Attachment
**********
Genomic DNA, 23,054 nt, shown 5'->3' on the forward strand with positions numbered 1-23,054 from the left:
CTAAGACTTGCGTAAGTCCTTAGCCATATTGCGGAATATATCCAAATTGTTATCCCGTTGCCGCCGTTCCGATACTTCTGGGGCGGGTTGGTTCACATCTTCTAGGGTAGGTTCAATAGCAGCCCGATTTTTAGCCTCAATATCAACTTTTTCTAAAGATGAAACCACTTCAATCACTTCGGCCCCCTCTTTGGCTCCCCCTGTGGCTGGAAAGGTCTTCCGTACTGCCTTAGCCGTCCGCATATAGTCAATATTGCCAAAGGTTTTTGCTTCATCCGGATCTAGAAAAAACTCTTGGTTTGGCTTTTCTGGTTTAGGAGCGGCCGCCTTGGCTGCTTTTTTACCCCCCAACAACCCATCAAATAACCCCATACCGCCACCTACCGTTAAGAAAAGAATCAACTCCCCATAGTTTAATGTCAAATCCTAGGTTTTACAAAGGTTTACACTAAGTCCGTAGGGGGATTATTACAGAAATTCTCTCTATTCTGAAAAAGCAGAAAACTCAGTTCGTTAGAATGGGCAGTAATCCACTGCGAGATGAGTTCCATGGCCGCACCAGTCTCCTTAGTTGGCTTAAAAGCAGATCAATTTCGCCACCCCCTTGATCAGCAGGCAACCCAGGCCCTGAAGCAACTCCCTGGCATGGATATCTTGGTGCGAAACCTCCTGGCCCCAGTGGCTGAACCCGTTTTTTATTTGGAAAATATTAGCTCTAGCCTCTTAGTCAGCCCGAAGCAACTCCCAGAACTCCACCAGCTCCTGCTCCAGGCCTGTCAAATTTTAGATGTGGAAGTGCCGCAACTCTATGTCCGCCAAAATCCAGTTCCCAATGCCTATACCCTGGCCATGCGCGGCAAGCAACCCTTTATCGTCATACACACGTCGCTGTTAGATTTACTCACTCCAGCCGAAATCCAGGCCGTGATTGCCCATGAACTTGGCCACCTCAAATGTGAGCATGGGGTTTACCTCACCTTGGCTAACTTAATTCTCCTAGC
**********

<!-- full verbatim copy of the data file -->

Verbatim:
Genomic DNA, 23,054 nt, shown 5'->3' on the forward strand with positions numbered 1-23,054 from the left:
CTAAGACTTGCGTAAGTCCTTAGCCATATTGCGGAATATATCCAAATTGTTATCCCGTTGCCGCCGTTCCGATACTTCTGGGGCGGGTTGGTTCACATCTTCTAGGGTAGGTTCAATAGCAGCCCGATTTTTAGCCTCAATATCAACTTTTTCTAAAGATGAAACCACTTCAATCACTTCGGCCCCCTCTTTGGCTCCCCCTGTGGCTGGAAAGGTCTTCCGTACTGCCTTAGCCGTCCGCATATAGTCAATATTGCCAAAGGTTTTTGCTTCATCCGGATCTAGAAAAAACTCTTGGTTTGGCTTTTCTGGTTTAGGAGCGGCCGCCTTGGCTGCTTTTTTACCCCCCAACAACCCATCAAATAACCCCATACCGCCACCTACCGTTAAGAAAAGAATCAACTCCCCATAGTTTAATGTCAAATCCTAGGTTTTACAAAGGTTTACACTAAGTCCGTAGGGGGATTATTACAGAAATTCTCTCTATTCTGAAAAAGCAGAAAACTCAGTTCGTTAGAATGGGCAGTAATCCACTGCGAGATGAGTTCCATGGCCGCACCAGTCTCCTTAGTTGGCTTAAAAGCAGATCAATTTCGCCACCCCCTTGATCAGCAGGCAACCCAGGCCCTGAAGCAACTCCCTGGCATGGATATCTTGGTGCGAAACCTCCTGGCCCCAGTGGCTGAACCCGTTTTTTATTTGGAAAATATTAGCTCTAGCCTCTTAGTCAGCCCGAAGCAACTCCCAGAACTCCACCAGCTCCTGCTCCAGGCCTGTCAAATTTTAGATGTGGAAGTGCCGCAACTCTATGTCCGCCAAAATCCAGTTCCCAATGCCTATACCCTGGCCATGCGCGGCAAGCAACCCTTTATCGTCATACACACGTCGCTGTTAGATTTACTCACTCCAGCCGAAATCCAGGCCGTGATTGCCCATGAACTTGGCCACCTCAAATGTGAGCATGGGGTTTACCTCACCTTGGCTAACTTAATTCTCCTAGC